For Camus’s commitment to understand the condition of his own era, the 1957 Nobel committee cited “his important literary production, which with clear-sighted earnestness illuminates the problems of the human conscience in our times”. Believing the artist must commit to his time, Camus evolved during one of the bleakest eras of his century.
And yet the darkness with which many continue to associate Camus is at odds with the clear hopefulness of his vision. This is one reason for the difficulties in pigeonholing Camus into a single school of thought. Another is his willingness to change his mind while others stood unyielding. For these matters, and for his late silence on Algeria, Camus remains a contentious figure.
None of that would have surprised Camus, who wrote: “The only really committed artist is he who, without refusing to take part in the combat, at least refuses to join the regular armies and remains a freelance.”
As Zaretsky writes in Elements of a Life: “I doubt that Camus, were he alive today, would feel at home in the company of either the neoliberal or the neoconservative thinkers who claim him as an inspiration.” Rather, he remains today as he always was: an outsider and exile whose discomfort with himself and the world provoked his need to understand his time and fellow man.
Although Camus spent most of his adult life in France, in his own world Algeria remained the major reference point. Only one of his novels, The Fall, is set outside of Algeria. He was a pied-noir, his father a descendant of the first generation of Frenchmen to settle in the country, his mother an illiterate washerwoman. Perhaps it’s thanks to her and also his illiterate grandmother, both of whom used to sit beside Camus in the cinema while the child read the subtitles aloud for their benefit, for the fact he never feared to start his investigations in a place that colleagues might have deemed intellectually naive.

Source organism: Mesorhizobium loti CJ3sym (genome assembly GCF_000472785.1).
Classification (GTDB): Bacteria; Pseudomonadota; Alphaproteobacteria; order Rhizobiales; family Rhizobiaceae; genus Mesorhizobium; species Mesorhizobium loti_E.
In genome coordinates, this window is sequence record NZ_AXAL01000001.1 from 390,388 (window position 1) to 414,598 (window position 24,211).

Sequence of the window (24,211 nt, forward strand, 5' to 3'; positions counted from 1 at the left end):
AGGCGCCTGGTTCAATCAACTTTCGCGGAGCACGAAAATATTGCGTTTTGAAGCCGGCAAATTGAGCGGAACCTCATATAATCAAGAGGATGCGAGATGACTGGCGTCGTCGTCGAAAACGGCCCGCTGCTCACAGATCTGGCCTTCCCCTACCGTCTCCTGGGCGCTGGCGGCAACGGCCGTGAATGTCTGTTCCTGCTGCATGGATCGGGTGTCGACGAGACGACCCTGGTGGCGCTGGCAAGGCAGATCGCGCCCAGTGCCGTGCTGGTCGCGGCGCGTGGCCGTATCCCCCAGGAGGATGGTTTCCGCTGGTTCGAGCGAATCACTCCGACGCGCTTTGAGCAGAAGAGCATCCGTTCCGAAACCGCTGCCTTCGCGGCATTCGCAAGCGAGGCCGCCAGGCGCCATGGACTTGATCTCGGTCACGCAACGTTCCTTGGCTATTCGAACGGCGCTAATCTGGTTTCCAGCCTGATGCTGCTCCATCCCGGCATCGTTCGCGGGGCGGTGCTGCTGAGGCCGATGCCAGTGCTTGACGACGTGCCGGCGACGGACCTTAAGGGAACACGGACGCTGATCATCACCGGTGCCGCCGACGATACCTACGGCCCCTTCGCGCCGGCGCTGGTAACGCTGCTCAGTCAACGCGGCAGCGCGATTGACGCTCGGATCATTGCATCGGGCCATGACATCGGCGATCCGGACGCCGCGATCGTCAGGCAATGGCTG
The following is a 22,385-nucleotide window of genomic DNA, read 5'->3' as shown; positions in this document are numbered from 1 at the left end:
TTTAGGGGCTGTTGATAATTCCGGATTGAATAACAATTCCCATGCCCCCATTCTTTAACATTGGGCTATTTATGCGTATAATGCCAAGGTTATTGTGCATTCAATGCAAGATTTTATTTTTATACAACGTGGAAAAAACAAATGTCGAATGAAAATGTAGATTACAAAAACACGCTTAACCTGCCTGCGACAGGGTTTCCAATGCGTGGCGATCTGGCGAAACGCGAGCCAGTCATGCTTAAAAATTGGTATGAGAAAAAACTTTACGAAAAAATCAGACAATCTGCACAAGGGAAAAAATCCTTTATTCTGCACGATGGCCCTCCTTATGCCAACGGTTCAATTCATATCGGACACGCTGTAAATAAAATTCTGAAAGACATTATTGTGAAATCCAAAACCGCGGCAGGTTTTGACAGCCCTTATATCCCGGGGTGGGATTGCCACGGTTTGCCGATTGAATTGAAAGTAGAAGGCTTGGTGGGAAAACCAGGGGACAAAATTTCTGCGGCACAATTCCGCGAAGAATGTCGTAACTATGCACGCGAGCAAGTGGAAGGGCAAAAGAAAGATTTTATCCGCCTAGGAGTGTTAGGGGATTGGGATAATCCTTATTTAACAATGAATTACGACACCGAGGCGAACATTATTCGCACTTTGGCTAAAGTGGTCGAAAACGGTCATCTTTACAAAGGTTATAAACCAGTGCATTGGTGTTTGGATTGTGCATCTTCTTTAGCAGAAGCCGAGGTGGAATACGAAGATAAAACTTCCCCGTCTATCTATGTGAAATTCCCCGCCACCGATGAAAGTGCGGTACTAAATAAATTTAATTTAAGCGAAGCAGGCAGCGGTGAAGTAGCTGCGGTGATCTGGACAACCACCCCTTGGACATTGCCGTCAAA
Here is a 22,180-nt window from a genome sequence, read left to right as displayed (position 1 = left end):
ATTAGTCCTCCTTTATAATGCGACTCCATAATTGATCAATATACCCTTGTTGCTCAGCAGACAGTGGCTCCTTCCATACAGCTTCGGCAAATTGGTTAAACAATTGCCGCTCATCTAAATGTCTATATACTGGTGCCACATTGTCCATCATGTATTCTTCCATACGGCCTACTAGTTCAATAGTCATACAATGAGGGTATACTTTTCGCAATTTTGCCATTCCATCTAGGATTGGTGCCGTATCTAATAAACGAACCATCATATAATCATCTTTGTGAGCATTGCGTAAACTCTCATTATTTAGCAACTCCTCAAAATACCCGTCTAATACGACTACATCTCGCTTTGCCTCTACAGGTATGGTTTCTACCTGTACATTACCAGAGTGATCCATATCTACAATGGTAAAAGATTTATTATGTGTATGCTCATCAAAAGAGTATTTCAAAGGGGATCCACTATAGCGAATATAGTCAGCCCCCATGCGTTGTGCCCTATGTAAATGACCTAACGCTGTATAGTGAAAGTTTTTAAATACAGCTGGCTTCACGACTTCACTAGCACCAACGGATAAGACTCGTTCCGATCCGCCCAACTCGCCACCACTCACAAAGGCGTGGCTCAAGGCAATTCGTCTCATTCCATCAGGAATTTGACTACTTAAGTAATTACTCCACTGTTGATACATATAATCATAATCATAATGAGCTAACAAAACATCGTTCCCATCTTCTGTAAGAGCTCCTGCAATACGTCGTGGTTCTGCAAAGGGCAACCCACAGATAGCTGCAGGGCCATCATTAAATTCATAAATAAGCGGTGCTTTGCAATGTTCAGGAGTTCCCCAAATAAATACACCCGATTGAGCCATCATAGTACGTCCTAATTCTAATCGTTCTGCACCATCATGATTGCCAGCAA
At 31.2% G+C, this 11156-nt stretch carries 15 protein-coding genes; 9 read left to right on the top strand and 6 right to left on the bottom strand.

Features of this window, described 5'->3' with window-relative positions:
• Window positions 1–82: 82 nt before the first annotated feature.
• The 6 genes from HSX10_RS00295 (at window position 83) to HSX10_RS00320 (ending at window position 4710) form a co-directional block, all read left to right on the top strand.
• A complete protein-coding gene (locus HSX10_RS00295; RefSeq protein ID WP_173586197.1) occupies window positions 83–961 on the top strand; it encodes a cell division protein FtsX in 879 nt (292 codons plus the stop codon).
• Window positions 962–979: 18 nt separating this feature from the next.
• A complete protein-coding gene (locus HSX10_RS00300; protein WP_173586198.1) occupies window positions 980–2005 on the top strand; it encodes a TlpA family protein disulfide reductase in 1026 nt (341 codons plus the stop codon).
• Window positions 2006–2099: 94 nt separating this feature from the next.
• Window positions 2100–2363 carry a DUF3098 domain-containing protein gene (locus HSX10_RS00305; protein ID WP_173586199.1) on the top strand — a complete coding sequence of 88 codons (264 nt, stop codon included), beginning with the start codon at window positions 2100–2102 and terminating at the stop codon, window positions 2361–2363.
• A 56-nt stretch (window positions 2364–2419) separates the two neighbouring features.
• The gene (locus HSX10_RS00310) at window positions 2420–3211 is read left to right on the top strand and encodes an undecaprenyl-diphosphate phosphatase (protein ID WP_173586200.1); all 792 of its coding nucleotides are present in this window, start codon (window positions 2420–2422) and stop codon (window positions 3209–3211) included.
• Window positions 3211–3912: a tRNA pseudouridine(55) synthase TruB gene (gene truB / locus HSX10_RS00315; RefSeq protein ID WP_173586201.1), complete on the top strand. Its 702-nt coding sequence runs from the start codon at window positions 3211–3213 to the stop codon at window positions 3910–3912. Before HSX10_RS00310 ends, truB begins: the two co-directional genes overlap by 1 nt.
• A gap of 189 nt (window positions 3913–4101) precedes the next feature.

But in the 53 years since his death, these starting points have continued to make his work accessible for each new generation. Here he is again, in Create Dangerously: “But in order to speak about all and to all one has to speak of what all know and of the reality common to us all. The sea, rains, necessity, desire, the struggle against death … these are things that unite us all.”
As Camus writes in the opening of The Myth of Sisyphus: “There is but one truly serious philosophical problem, and that is suicide. Judging whether life is or is not worth living amounts to answering the fundamental question of philosophy. All the rest afterwards.”
Camus pondered the same topic, in less serious form, as a young man: “The only thing is to decide which is the most aesthetic form of suicide, marriage and a 40-hour-a-week job, or a revolver.” In his life and work, Zaretsky reminds us, Camus’s directive on this was clear: it cannot and must not be. Despite his death at 46 and through works that retain cult and popular appeal, Camus is the great writer as he defined that role in his early review of Sartre’s The Wall. For much of the past century, he has continued to bestow readers with his own world and its singular message.
A Life Worth Living: Albert Camus And The Quest For Meaning
By Robert Zaretsky
The Belknap Press, 228pp, $34.95 (hb)
Kevin Rabalais is a writer and critic. see Link: theaustralian